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During what part of bernice bobs her hair does bernice cut marjories braids

During What Part of "Bernice Bobs Her Hair" Does Bernice Cut Marjorie's Braids?

During What Part of "Bernice Bobs Her Hair" Does Bernice Cut Marjorie's Braids is a significant scene in F. Scott Fitzgerald's short story "Bernice Bobs Her Hair." This particular event holds several benefits for readers, as it adds depth to the narrative and explores themes of transformation, power dynamics, and individuality.

Positive Aspects of "During What Part of Bernice Bobs Her Hair Does Bernice Cut Marjorie's Braids":

  1. Character development:

    • The scene showcases the transformation of Bernice, the protagonist, from a timid and socially awkward girl to a confident and assertive woman.
    • Marjorie, Bernice's cousin, is portrayed as manipulative and controlling, providing an interesting contrast to Bernice's evolution.
  2. Theme exploration:

    • The act of cutting Marjorie's braids symbolizes Bernice's rebellion against societal norms and her desire to break free from conformity.
    • The scene delves into the concept of power dynamics among women, highlighting how individuals can use social influence to manipulate others.
  3. Plot progression:

    • The

What does Bernice do with Marjorie's braids?

She sneaks into Marjorie's room, cuts off both of her braids while she sleeps, and takes them with her as she leaves. As Bernice walks to the taxi stop, she passes Warren's house. She laughs to herself, throws both braids onto his front porch, and makes her escape into the night.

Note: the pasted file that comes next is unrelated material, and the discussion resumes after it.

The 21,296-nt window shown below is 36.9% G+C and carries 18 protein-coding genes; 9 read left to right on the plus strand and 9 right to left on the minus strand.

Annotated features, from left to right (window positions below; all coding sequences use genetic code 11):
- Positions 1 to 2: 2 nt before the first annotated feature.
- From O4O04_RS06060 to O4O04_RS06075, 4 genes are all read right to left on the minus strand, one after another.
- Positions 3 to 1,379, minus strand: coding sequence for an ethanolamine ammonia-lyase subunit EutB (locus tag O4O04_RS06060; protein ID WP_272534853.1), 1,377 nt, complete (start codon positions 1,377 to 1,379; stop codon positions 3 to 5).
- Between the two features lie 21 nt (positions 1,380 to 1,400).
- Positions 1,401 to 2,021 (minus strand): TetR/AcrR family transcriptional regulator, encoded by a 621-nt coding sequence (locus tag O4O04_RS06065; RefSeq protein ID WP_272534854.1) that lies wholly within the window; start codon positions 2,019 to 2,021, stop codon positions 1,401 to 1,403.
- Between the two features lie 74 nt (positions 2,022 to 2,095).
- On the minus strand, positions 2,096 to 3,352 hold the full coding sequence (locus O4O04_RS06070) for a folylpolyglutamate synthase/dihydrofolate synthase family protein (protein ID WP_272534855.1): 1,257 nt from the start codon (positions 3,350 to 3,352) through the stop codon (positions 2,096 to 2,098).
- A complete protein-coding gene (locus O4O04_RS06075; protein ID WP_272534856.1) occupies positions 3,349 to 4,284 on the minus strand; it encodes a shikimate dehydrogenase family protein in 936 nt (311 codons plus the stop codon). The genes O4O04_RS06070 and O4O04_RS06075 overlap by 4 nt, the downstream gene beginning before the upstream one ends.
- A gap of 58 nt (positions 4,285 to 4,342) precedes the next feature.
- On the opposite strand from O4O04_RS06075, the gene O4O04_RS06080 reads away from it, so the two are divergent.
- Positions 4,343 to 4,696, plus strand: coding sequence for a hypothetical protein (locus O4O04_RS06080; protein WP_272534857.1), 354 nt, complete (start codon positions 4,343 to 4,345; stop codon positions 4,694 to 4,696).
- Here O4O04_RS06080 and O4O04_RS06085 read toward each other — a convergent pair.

Who is Marjorie in Bernice Bobs Her Hair?

Marjorie is a sly antagonist. She is a smart young woman of privilege and understands how to wield the power she has within her friend group and over her cousin.

When Bernice Bobs Her Hair?

To prove Marjorie wrong, Bernice consents to be taken to a barbershop by Warren, Marjorie, and a coterie of admirers. However, after the barber bobs Bernice's hair, the boys abruptly lose interest in her, and Bernice realizes that she was tricked by Marjorie.

Where does Bernice Bobs Her Hair take place?

The story is set in a large, cosmopolitan town, presumably in the American Midwest, as Bernice is visiting from the small Wisconsin city of Eau Claire.

Why does Bernice cut Marjorie's braids?

Bernice cuts off Marjorie's braids one night and throws them on the porch to get back at her because Marjorie made fun of her and Bernice is jealous and she told Bernice to cut her hair.

Why does Bernice have her hair bobbed?

Bernice is more traditionally 'feminine' in being full of 'affectations' and being a 'womanly woman': the bobbing of her hair represents a denial of this femininity in favour of a more masculine, tomboyish appearance that, she thinks, will give her the upper hand over her cousin in the mating game.

Frequently Asked Questions

What is the significance of the bob in Bernice Bobs Her Hair?

Bernice's teasing as to whether she will bob her hair is charged with risqué insinuation, even if she does not fully perceive or intend it. In the 1920s, after all, short bobbed hair had connotations of wild freedom and loose morals; Mrs. Harvey and several other characters comment on this.

What is the most significant conflict in Bernice Bobs Her Hair?

Expert-Verified Answer The most significant conflict in "Bernice Bobs Her Hair" is between Bernice and herself. Thus, option C is correct.

Which of the following events in Bernice Bobs Her Hair is an example of an epiphany?

Expert-Verified Answer Question: Which one of the following events in "Bernice Bobs Her Hair" is an example of an epiphany? Answer: C. Bernice suddenly understands how others see her.

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